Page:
Those of us with chronic illnesses generally don't like to talk about them on a daily basis. It's bad enough to get the looks from everyone when you park in a handicapped space, can't eat solid food or have to walk with a cane. Why bring more attention to the fact we're sick? That plus, of course, we know that nobody wants to hear about every ache, pain, rash, etc. Hell, we don't want to hear about such things, and we're the ones experiencing them!
Understandably, one of the consequences of keeping disease-related every-day problems quiet is that most people generally only hear about the crises: the trips to the ER, the new, potentially life-threatening diagnoses, the almost-murdered specialists, etc. This, I recently realized, may make Lupus and related diseases look like exciting, fast-paced illnesses that turn the patient's life into a scary-but-cool episode of ER. I'm here to tell you that nothing could be further from the truth. Life with lupus can be scary, but it's anything but cool and exciting. Enter the following illustrative examples:
Lupus patients are always tired. Always. The only exception to this rule is the brief period after we've been given a big dose of corticosteroids. Then we're fatigued and yet, and I don't know how this is possible, still feel like a chipmunk on crack. Any time someone has said "You look better than I expected" (or some variation on that theme) it has been either during or directly after a massive dose of steroids. We're talking about thousands of milligrams of the stuff. The rest of the time we are tired and, if given half a chance, will sleep. This puts a damper on that whole "let's go out and party" idea. My idea of a party these days is my bed, a good book and my best friends, Ben and Jerry.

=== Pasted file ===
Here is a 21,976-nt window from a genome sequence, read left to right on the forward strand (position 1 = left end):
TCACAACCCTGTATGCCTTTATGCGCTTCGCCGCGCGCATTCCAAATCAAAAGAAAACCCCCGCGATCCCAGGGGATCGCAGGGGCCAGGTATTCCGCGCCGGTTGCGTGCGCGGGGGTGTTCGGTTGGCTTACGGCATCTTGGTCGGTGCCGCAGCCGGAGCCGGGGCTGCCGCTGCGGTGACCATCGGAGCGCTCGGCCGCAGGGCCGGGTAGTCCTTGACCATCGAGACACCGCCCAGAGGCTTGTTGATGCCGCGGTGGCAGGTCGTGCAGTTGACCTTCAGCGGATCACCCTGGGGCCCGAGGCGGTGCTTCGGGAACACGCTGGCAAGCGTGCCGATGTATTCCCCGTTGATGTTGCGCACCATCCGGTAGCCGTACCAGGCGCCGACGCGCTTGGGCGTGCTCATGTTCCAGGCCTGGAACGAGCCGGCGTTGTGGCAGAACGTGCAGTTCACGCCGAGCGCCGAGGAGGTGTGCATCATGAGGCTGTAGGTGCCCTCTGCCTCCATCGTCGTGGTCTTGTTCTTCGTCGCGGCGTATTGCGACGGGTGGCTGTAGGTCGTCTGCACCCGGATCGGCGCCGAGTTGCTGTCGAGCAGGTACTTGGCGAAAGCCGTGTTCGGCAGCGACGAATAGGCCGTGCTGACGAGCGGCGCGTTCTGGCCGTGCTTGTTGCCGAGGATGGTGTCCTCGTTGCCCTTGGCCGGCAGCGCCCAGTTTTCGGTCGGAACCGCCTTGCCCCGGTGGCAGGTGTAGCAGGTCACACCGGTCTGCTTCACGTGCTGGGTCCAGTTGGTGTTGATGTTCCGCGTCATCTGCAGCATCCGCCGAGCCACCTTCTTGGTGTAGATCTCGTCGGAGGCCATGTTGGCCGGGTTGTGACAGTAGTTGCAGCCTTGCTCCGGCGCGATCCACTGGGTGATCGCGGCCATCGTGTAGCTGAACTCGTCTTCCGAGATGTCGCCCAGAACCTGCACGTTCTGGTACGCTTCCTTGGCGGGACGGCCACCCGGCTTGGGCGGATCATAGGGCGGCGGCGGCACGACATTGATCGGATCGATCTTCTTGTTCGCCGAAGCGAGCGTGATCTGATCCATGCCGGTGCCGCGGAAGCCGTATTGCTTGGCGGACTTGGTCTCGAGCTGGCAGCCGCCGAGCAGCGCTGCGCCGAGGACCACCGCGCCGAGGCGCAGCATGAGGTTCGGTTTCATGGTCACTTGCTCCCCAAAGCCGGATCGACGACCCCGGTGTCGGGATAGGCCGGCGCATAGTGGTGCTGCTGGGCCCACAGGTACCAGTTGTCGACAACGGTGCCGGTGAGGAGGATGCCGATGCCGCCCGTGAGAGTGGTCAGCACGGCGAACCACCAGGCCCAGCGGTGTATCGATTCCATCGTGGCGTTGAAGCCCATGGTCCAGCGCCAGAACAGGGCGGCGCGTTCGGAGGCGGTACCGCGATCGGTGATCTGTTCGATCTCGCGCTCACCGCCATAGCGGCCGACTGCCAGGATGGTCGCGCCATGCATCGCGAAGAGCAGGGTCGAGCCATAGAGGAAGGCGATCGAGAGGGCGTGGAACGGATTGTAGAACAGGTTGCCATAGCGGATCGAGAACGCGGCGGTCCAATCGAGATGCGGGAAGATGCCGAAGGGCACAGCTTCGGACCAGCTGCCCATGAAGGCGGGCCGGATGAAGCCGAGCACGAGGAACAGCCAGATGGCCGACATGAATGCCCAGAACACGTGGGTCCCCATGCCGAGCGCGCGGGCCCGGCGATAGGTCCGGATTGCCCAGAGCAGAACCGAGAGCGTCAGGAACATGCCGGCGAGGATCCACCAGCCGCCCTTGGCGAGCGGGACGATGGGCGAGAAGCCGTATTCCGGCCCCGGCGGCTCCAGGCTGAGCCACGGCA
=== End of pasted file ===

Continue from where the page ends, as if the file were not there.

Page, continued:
|I wish I were Making This Scenario Up.|
Hobo in Pink avec le Chat Noir.
Most lupus patients are diagnosed when they are young, and most of us are women. I think I can say without being unreasonable that most of us care somewhat about our appearance... after all, who doesn’t? So that distinctive lupus rash look, the one where our face looks like our skin has decided to showcase the “Best of the Teenage Acne Years” is not so fun. Nor is having your hair fall out. Equally embarrassing are the bruises that we have to explain to complete strangers who think we’re abused. Not exactly Paris Chic…more like Drunken Hobo Chic. Behind our carefully made-up faces (if we have the energy to make them up, which is not a given) lies a pale, bruised and non-healthy-looking person.
Equally difficult are wardrobe decisions. Lupus patients pick our clothing for the day based on simple criteria: 1) Can I physically put on this item of clothing? If our hands are stiff and swollen, buttons are out. 2) Will this outfit reduce me to tears? Heels + lupus flare = not so much. 3) Does this outfit protect me from the sun, or do I have to spray myself with an inch of sunblock before opening the window? I’ve never followed High Fashion all that closely, but I’m guessing these are not the usual criteria used for picking outfits. I tend to wear a lot of dresses in the summer, as they have no buttons, don't hurt to wear, and they don't resemble the Hobo Chic quite as much as sweatpants would.
There are endless reasons for why living with a chronic illness is dull, grinding and unexciting. But I won't bore you with them because they are just that: boring. Every day is a mix of pain and tedium. So forget about ER, House, or any other "Medical" TV show. The reality is nowhere near that exciting. (And, sadly, there is a lack of mysteriously good-looking celebrity doctors at all of the hospitals I've visited. TV lies, I tell you, it lies.) Now, if you'll excuse me, I'm going to go sleep.